• What: Definition of important entities such as “customer”, “vendor”, “transaction”
  • How: What the current structure of the data is
  • Quality: Current and desired quality of the source data and consumable data sets
  • Goals: What we want to do with this data
  • Requirements: What needs to happen for the data to meet the goals

What is a Data Governance Policy and Why is it Important?

Data governance policies are guidelines that you can use to ensure your data and assets are used properly and managed consistently. These guidelines typically include policies related to privacy, security, access, and quality. Guidelines also cover the roles and responsibilities of those implementing policies and compliance measures.

The purpose of these policies is to ensure that organizations are able to maintain and secure high-quality data. Governance policies form the base of your larger governance strategy and enable you to clearly define how governance is carried out.

Data Governance Roles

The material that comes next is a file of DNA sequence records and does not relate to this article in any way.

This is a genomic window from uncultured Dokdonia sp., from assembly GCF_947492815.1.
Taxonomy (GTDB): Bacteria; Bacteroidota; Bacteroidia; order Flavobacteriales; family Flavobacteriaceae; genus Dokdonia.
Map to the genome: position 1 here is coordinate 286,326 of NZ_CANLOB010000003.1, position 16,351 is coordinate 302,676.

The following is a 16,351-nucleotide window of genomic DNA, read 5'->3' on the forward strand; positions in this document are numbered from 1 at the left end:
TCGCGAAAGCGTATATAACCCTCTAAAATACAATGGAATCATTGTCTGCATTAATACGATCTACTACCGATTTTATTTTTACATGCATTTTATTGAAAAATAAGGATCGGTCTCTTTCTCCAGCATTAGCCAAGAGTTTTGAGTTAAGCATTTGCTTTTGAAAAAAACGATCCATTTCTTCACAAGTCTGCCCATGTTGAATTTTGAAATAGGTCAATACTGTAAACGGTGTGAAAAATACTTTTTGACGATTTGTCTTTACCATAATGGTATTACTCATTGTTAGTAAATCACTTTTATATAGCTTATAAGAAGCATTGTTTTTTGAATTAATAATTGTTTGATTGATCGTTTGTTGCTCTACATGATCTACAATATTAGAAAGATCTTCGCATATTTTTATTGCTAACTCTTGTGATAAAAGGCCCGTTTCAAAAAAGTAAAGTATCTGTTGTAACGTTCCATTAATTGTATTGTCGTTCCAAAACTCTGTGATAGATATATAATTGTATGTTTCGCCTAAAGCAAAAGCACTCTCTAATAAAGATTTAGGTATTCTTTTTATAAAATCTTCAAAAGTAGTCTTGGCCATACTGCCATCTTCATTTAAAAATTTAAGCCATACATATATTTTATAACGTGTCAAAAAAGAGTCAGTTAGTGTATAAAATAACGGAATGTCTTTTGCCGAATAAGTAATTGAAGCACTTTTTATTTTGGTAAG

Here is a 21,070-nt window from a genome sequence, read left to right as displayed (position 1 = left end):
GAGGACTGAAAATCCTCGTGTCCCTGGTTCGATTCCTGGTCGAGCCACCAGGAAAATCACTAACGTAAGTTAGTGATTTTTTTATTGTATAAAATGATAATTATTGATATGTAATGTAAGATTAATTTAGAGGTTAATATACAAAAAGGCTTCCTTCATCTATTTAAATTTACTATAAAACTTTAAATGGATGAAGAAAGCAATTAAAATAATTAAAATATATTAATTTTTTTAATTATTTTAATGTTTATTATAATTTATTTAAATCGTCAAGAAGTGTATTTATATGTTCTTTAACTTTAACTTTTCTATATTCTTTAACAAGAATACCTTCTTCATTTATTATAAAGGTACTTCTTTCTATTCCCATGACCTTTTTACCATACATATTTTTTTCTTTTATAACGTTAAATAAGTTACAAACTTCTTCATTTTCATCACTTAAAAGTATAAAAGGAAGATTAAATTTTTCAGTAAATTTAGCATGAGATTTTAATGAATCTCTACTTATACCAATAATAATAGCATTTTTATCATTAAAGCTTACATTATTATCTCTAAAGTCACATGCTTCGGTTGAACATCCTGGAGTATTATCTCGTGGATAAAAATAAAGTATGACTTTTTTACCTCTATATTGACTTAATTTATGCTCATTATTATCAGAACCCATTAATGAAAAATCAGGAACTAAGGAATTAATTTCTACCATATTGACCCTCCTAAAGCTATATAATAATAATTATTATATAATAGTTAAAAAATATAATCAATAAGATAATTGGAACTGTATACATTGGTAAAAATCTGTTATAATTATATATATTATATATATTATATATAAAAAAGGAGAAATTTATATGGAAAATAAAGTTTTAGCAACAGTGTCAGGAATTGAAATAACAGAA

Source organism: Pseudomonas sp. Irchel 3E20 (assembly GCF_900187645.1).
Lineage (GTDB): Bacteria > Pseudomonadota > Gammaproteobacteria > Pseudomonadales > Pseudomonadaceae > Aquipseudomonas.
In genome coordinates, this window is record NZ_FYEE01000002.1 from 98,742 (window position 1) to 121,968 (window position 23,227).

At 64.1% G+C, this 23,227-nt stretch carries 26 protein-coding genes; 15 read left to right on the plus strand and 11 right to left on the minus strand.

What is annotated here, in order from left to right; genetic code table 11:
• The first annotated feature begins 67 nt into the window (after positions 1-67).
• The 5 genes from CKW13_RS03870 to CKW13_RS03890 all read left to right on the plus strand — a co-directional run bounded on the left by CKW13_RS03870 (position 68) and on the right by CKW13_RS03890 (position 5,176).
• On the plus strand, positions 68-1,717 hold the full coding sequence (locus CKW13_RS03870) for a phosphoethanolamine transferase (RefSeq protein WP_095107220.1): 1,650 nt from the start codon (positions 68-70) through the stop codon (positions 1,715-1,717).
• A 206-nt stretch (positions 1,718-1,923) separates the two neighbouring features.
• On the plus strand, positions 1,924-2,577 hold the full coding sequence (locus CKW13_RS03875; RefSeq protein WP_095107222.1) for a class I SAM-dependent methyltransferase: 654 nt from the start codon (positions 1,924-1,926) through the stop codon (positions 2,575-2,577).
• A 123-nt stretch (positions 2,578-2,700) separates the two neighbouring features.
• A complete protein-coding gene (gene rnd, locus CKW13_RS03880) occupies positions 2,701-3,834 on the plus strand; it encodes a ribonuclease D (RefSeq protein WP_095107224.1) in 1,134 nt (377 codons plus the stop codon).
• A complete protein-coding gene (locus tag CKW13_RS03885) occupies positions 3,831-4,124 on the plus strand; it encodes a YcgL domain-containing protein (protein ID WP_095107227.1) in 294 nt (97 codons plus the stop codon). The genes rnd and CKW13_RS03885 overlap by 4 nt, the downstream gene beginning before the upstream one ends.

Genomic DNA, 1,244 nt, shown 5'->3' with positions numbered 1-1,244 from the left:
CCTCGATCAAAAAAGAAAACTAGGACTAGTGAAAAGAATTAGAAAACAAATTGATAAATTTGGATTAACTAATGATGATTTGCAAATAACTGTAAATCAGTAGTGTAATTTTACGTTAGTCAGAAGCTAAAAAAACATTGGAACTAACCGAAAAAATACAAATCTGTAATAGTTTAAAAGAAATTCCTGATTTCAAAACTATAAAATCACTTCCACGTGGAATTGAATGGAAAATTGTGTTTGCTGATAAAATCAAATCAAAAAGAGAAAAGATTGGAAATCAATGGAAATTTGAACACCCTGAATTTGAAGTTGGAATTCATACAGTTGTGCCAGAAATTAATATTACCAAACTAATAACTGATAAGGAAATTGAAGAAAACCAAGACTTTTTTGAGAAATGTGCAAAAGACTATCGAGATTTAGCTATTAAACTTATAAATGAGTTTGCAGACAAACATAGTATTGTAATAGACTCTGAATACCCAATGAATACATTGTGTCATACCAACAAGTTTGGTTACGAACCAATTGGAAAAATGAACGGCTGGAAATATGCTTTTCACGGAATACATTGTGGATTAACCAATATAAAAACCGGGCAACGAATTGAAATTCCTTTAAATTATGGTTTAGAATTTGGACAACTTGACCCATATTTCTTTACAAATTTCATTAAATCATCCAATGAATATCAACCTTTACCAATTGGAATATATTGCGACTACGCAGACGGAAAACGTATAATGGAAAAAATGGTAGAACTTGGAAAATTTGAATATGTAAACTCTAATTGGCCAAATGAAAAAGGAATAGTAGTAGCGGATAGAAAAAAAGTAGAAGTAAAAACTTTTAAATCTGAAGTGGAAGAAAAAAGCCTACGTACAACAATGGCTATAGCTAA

Data governance operations are performed by a range of organizational members, including IT staff, data management professionals, business executives, and end users. There is no strict standard for who should fill data governance roles but there are standard roles that organizations implement.

Chief Data Officer

Chief data officers are typically senior executives that oversee your governance program. This role is responsible for acting as a program advocate, working to secure staffing, funding, and approval for the project, and monitoring program progress.

Data Governance Manager and Team

Data governance managers may be covered by the chief data officer role or may be separate staff. This role is responsible for managing your data governance team and having a more direct role in the distribution and management of tasks. This person helps coordinate governance processes, leads training sessions and meetings, evaluates performance metrics, and manages internal communications.

Data Governance Committee

The data governance committee is an oversight committee that approves and directs the actions of the governance team and manager. This committee is typically composed of data owners and business executives.

They take the recommendations of the data governance professionals and ensure that processes and strategies align with business goals. This committee is also responsible for resolving disputes between business units related to data or governance.